Long-term Upstream Supply Contracts and EU Energy Law: Regulating Contracts in Times of Security of Supply Crisis

24 Pages Posted: 12 Oct 2017

See all articles by Lucila de Almeida

Lucila de Almeida

European University Institute - Florence School of Regulation; University of Helsinki, Faculty of Law

Date Written: November 1, 2015

Abstract

How have contracts been regulated in the energy sector since the EU has pursued the creation of integrated and competitive gas and electricity markets in the late 1990s? Has the EU multilevel systems of law cast its net toward private ordering, and then reshaped the parties’ free and informed consent by restricting the default rules domain? To answer these questions, we might take a leaf from Javier Marias’s book: Keep thinking and keep looking beyond the purely necessary, even when you have the feeling that that’s all been thought or seen. Some scholars still argue that the EU lacks the competence to encroach on the boundaries of contract law, which are still embedded in national legal systems. By contrast, European regulatory private law goes beyond this textual interpretation by claiming that, while lacking competence in the Treaties, the EU may intervene in national contract law through public ordering by the Community in the fields of competition and industrial policy. Taking the latter realistic approach to law, instead of the formalistic one, as a primary assumption, we might pause to ask how regulatory instrumentalism, which is highly prevalent in the activities of the Community, could to some extent regulate contracts by either establishing hard mandatory rules or by softly affecting the parties’ reasonable expectations. Following what Javier Marias suggests, my thesis is dedicated in the first place to investigating whether, and if so how, the EU has interfered through hard or soft means in the private ordering governance of contract law in energy markets. To test this paradigm, instead of starting by looking into the substantive law customarily referred to as EU energy law, which consists of a series of directives and regulations that have continuously approved advanced modes of sectoral governance, I will take contracts as my primary subject and starting point.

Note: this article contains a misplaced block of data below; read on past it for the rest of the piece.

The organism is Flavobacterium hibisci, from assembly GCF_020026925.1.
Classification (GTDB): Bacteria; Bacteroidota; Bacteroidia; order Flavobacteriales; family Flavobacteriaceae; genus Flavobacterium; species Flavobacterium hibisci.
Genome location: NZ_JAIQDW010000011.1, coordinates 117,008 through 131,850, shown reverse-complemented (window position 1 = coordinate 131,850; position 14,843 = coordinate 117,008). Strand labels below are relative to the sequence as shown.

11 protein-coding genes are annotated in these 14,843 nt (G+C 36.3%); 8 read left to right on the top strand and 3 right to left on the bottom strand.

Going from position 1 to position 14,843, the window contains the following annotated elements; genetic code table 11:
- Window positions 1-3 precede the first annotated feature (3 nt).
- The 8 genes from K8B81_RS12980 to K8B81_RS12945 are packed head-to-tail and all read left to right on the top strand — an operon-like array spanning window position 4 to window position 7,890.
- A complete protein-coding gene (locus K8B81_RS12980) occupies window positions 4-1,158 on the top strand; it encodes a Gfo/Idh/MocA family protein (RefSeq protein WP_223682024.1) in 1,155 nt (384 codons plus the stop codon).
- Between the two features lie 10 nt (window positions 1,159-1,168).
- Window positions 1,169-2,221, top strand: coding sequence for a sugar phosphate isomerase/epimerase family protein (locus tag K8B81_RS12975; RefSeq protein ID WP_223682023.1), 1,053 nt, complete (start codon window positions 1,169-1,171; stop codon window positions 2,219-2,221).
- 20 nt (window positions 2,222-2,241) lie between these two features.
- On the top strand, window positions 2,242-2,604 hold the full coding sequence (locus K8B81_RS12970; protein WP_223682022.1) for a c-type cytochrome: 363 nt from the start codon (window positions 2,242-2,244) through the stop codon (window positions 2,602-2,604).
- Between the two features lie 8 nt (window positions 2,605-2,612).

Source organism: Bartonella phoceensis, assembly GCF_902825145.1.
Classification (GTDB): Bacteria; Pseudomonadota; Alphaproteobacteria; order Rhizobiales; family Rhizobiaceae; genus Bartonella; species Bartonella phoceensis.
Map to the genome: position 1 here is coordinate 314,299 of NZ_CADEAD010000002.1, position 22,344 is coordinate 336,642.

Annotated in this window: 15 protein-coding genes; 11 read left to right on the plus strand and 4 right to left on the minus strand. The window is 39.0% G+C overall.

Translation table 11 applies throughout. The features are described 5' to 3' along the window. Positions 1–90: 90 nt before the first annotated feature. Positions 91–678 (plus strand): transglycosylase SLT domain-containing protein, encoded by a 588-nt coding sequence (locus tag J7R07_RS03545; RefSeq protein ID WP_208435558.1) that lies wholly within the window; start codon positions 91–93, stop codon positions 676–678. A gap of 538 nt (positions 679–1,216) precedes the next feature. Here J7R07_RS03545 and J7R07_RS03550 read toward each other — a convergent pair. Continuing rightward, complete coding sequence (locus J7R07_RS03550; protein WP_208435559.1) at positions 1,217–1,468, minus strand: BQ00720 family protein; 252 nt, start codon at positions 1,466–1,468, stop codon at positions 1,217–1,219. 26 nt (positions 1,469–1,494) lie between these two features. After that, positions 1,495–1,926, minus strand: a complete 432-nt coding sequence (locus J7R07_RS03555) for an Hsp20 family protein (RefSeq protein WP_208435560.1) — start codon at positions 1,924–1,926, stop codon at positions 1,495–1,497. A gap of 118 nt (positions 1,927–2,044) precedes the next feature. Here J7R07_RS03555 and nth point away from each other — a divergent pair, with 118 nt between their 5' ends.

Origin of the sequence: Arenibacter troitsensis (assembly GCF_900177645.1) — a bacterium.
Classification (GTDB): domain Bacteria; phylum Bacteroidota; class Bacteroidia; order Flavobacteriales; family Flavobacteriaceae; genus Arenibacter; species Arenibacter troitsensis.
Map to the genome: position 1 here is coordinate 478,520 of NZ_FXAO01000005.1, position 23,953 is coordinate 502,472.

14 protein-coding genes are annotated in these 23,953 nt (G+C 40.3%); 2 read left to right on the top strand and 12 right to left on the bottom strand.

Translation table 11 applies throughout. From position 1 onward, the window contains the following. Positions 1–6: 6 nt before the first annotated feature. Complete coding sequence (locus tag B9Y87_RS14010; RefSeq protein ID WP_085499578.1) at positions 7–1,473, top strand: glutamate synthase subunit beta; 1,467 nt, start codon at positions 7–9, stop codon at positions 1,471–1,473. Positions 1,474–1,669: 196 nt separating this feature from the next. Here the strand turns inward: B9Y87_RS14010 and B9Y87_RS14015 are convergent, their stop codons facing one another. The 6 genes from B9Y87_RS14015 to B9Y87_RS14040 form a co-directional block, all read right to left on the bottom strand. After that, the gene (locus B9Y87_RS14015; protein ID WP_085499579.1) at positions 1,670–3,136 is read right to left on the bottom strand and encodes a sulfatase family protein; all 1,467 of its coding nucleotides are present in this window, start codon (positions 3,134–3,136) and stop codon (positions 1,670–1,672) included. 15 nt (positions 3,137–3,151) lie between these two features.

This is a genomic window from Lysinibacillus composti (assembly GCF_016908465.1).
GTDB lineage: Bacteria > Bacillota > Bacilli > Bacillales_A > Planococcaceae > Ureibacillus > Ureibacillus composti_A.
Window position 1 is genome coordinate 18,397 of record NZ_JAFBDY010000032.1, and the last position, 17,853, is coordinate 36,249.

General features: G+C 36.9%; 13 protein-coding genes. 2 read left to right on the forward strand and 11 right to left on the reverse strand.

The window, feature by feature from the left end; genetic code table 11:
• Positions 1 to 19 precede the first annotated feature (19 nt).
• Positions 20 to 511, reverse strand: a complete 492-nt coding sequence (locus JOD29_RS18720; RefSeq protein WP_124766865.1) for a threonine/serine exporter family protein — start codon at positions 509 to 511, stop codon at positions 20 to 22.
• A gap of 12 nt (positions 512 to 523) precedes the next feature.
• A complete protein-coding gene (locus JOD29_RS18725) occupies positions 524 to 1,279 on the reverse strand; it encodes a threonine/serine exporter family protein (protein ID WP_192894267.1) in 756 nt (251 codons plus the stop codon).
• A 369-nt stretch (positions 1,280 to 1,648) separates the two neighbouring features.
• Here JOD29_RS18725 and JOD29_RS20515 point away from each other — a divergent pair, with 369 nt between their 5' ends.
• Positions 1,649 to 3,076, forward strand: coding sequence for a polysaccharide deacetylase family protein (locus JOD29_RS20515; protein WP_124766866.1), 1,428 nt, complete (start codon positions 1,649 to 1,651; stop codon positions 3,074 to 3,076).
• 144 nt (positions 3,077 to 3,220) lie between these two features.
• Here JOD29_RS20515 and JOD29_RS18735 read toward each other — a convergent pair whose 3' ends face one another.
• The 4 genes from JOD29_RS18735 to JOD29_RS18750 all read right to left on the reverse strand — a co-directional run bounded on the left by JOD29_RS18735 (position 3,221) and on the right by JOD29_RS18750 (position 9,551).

Keywords: EU private law, energy law, contract law, long-term contracts, gas markets

Suggested Citation

de Almeida, Lucila, Long-term Upstream Supply Contracts and EU Energy Law: Regulating Contracts in Times of Security of Supply Crisis (November 1, 2015). in 'European Private Regulatory Law: Autonomy, Competition and Regulation in European Private Law' edited by Hans-W. Micklitz, Yane Svetiev Yane, and Guido Comparato, EUI Working Paper 2016/06. Available at SSRN: https://ssrn.com/abstract=3049180

Lucila De Almeida (Contact Author)

European University Institute - Florence School of Regulation ( email )

Via Boccaccio 121
Firenze, 50133
Italy

University of Helsinki, Faculty of Law ( email )

Yliopistonkatu 4
Helsinki, FIN-00014
Finland

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